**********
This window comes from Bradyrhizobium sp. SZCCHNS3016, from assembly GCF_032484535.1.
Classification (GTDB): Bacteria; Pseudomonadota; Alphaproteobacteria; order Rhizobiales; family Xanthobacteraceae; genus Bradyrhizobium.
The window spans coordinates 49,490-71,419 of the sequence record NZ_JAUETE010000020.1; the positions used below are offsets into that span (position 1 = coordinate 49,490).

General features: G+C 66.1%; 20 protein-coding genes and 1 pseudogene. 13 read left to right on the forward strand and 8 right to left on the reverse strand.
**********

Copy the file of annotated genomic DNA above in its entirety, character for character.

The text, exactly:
This window comes from Bradyrhizobium sp. SZCCHNS3016, from assembly GCF_032484535.1.
Classification (GTDB): Bacteria; Pseudomonadota; Alphaproteobacteria; order Rhizobiales; family Xanthobacteraceae; genus Bradyrhizobium.
The window spans coordinates 49,490-71,419 of the sequence record NZ_JAUETE010000020.1; the positions used below are offsets into that span (position 1 = coordinate 49,490).

General features: G+C 66.1%; 20 protein-coding genes and 1 pseudogene. 13 read left to right on the forward strand and 8 right to left on the reverse strand.